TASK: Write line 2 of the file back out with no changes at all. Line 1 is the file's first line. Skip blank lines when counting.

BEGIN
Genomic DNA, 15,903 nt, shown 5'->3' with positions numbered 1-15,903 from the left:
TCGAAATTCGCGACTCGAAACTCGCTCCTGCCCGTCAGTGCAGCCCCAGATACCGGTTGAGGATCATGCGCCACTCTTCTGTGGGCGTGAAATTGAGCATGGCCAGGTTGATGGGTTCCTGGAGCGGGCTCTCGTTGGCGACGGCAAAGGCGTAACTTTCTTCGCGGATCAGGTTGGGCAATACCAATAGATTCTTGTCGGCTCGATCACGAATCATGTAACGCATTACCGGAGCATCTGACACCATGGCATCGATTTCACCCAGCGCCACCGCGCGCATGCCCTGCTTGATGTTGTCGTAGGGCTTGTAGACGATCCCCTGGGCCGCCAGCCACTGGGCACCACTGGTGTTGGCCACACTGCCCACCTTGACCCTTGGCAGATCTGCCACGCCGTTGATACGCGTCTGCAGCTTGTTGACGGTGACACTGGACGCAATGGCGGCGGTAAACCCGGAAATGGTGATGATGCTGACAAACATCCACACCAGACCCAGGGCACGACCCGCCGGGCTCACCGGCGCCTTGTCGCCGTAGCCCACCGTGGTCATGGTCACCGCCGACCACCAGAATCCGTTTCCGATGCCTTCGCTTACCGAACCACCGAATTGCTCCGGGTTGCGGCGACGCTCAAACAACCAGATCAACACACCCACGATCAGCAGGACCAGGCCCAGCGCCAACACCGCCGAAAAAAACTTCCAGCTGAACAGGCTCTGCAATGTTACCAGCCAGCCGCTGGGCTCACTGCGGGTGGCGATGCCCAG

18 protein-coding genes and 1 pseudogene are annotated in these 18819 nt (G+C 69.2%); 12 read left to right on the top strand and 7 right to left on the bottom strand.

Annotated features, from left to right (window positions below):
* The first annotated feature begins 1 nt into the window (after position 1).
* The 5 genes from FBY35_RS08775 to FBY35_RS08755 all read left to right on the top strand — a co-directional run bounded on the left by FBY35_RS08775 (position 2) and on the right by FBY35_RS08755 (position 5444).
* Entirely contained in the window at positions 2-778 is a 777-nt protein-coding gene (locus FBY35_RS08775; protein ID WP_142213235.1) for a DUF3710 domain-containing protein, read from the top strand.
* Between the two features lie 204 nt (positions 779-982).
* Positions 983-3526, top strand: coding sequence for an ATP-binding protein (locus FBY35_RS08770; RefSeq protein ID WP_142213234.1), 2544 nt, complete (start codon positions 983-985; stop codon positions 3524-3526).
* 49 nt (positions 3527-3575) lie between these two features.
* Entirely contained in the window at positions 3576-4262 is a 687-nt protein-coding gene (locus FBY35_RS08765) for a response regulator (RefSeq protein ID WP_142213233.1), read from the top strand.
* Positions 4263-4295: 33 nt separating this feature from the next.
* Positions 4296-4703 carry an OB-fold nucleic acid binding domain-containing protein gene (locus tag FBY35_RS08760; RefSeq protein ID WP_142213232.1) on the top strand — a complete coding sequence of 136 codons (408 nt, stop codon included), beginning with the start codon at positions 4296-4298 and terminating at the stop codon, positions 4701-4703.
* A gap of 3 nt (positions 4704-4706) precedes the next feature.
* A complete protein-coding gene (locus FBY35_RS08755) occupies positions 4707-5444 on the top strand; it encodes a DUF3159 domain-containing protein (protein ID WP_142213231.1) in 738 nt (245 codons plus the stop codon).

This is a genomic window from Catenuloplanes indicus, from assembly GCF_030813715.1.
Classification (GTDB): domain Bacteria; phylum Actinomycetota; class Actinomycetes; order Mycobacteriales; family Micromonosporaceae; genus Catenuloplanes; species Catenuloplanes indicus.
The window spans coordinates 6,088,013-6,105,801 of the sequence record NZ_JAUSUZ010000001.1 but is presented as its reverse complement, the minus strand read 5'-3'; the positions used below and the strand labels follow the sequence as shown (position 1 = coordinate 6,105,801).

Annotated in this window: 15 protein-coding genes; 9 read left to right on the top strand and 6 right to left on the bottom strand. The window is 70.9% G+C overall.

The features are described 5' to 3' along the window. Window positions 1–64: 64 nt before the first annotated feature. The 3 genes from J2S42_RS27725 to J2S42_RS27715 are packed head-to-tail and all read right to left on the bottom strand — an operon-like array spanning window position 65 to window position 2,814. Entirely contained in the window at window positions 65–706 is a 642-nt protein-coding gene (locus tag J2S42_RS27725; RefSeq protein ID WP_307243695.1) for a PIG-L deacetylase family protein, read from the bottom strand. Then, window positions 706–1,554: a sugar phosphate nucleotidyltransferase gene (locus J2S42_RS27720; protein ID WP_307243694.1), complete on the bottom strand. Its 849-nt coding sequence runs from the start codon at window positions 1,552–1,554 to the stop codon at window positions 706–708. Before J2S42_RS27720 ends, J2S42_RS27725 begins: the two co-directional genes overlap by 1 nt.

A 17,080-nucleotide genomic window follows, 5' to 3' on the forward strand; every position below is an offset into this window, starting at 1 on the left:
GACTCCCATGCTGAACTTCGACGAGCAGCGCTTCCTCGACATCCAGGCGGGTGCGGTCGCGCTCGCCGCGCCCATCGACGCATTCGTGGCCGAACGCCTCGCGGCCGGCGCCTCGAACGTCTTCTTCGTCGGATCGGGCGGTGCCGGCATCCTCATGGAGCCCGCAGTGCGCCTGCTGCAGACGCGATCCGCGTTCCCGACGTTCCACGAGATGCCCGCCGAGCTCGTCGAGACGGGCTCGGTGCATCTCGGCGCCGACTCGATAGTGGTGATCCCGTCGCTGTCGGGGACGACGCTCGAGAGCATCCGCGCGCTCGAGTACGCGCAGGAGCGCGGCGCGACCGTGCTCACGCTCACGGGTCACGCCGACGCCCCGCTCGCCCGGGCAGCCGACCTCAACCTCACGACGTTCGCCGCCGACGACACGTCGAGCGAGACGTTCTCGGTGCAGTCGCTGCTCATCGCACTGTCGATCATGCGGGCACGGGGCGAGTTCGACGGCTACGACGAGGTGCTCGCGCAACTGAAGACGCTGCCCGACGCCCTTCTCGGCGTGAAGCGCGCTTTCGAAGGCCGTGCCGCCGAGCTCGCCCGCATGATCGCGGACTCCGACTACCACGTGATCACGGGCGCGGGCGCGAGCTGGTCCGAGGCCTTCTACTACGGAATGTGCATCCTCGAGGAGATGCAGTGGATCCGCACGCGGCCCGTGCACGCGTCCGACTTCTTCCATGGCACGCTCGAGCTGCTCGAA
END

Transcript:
TCGAAATTCGCGACTCGAAACTCGCTCCTGCCCGTCAGTGCAGCCCCAGATACCGGTTGAGGATCATGCGCCACTCTTCTGTGGGCGTGAAATTGAGCATGGCCAGGTTGATGGGTTCCTGGAGCGGGCTCTCGTTGGCGACGGCAAAGGCGTAACTTTCTTCGCGGATCAGGTTGGGCAATACCAATAGATTCTTGTCGGCTCGATCACGAATCATGTAACGCATTACCGGAGCATCTGACACCATGGCATCGATTTCACCCAGCGCCACCGCGCGCATGCCCTGCTTGATGTTGTCGTAGGGCTTGTAGACGATCCCCTGGGCCGCCAGCCACTGGGCACCACTGGTGTTGGCCACACTGCCCACCTTGACCCTTGGCAGATCTGCCACGCCGTTGATACGCGTCTGCAGCTTGTTGACGGTGACACTGGACGCAATGGCGGCGGTAAACCCGGAAATGGTGATGATGCTGACAAACATCCACACCAGACCCAGGGCACGACCCGCCGGGCTCACCGGCGCCTTGTCGCCGTAGCCCACCGTGGTCATGGTCACCGCCGACCACCAGAATCCGTTTCCGATGCCTTCGCTTACCGAACCACCGAATTGCTCCGGGTTGCGGCGACGCTCAAACAACCAGATCAACACACCCACGATCAGCAGGACCAGGCCCAGCGCCAACACCGCCGAAAAAAACTTCCAGCTGAACAGGCTCTGCAATGTTACCAGCCAGCCGCTGGGCTCACTGCGGGTGGCGATGCCCAG